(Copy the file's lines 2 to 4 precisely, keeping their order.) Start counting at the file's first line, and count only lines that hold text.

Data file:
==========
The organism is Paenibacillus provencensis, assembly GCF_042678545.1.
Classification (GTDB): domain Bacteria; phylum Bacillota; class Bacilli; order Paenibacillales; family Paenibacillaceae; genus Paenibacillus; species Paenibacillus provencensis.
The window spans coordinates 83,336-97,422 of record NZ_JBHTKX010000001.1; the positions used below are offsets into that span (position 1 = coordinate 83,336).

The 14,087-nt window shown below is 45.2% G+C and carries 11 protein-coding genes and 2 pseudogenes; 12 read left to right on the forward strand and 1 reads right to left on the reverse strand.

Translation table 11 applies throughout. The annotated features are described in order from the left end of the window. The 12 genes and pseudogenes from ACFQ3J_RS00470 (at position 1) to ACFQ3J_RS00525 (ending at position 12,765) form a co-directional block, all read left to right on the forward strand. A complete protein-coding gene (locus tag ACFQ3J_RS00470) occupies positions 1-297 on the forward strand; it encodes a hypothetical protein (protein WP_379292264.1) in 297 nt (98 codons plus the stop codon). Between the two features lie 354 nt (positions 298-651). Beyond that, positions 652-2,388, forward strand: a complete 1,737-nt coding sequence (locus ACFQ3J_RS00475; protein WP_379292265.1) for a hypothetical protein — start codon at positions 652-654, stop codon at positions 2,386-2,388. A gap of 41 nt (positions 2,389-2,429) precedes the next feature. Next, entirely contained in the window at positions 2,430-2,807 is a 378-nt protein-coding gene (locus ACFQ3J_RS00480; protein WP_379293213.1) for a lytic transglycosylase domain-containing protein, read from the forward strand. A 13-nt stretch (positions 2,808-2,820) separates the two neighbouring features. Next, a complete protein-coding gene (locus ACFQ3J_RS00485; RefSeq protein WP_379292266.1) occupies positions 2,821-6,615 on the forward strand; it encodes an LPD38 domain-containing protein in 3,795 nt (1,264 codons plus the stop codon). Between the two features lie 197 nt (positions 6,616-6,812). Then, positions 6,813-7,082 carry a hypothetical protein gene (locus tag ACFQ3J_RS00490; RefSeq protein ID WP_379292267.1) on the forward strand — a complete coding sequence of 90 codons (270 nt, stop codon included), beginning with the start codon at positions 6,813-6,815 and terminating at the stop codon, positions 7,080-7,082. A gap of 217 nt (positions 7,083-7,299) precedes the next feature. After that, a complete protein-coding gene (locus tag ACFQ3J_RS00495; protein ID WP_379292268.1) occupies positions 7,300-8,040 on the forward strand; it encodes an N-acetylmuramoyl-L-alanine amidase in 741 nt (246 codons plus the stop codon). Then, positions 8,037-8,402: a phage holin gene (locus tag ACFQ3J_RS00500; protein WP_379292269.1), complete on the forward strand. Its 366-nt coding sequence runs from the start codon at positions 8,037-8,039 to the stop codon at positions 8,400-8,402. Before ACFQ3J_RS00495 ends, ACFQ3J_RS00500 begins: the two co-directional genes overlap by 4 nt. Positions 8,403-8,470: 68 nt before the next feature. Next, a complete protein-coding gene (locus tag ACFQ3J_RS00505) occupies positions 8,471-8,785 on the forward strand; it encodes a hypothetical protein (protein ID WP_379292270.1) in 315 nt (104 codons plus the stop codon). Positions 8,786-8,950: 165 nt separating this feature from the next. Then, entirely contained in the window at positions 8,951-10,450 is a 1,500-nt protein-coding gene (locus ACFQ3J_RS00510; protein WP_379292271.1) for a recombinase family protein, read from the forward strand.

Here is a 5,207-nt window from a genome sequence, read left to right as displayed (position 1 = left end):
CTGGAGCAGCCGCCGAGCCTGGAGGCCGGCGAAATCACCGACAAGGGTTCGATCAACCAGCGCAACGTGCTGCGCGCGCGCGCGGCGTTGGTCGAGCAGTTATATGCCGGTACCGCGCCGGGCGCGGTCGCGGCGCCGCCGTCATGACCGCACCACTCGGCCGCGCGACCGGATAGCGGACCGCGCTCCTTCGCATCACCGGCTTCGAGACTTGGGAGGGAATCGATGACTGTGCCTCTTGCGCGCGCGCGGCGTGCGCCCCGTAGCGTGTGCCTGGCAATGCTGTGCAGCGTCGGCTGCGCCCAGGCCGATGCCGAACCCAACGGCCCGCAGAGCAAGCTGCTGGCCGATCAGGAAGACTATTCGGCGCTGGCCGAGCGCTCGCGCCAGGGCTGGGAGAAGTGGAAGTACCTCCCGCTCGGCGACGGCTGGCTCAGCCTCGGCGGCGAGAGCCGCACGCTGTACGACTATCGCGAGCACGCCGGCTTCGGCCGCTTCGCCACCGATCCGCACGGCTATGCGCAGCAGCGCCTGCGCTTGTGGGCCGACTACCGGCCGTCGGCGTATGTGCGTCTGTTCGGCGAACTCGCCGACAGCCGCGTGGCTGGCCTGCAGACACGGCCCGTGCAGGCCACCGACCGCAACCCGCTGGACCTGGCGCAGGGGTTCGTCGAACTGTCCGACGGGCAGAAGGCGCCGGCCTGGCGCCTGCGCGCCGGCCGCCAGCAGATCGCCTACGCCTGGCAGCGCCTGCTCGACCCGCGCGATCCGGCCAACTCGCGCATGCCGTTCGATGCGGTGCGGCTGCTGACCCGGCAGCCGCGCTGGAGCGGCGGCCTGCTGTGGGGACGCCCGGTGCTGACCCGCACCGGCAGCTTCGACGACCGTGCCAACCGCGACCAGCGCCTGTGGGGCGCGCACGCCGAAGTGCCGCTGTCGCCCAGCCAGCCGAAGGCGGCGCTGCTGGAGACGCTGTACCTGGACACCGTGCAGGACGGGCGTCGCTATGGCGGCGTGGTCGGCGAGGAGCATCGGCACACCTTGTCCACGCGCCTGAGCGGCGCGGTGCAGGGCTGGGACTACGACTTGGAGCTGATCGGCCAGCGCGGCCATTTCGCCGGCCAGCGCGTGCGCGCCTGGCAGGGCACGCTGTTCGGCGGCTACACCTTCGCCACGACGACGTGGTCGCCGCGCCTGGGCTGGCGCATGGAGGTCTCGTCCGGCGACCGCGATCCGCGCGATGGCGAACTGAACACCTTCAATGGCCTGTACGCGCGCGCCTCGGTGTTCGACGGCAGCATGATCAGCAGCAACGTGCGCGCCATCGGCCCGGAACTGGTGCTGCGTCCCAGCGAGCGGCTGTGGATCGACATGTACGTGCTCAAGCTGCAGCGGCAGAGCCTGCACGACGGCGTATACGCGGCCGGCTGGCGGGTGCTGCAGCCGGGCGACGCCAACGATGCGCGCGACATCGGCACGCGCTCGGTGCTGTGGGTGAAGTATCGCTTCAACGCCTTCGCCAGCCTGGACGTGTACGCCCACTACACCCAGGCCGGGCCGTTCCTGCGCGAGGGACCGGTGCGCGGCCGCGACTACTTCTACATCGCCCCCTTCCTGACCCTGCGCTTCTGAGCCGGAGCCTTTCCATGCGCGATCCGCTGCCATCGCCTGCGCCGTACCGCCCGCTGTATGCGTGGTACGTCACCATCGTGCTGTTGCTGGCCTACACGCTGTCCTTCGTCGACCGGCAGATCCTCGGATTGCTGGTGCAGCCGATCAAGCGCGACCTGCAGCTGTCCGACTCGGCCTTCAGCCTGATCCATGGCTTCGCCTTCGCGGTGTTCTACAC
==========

Classification (GTDB): domain Bacteria; phylum Bacillota; class Bacilli; order Paenibacillales; family Paenibacillaceae; genus Paenibacillus; species Paenibacillus provencensis.
The window spans coordinates 83,336-97,422 of record NZ_JBHTKX010000001.1; the positions used below are offsets into that span (position 1 = coordinate 83,336).

The 14,087-nt window shown below is 45.2% G+C and carries 11 protein-coding genes and 2 pseudogenes; 12 read left to right on the forward strand and 1 reads right to left on the reverse strand.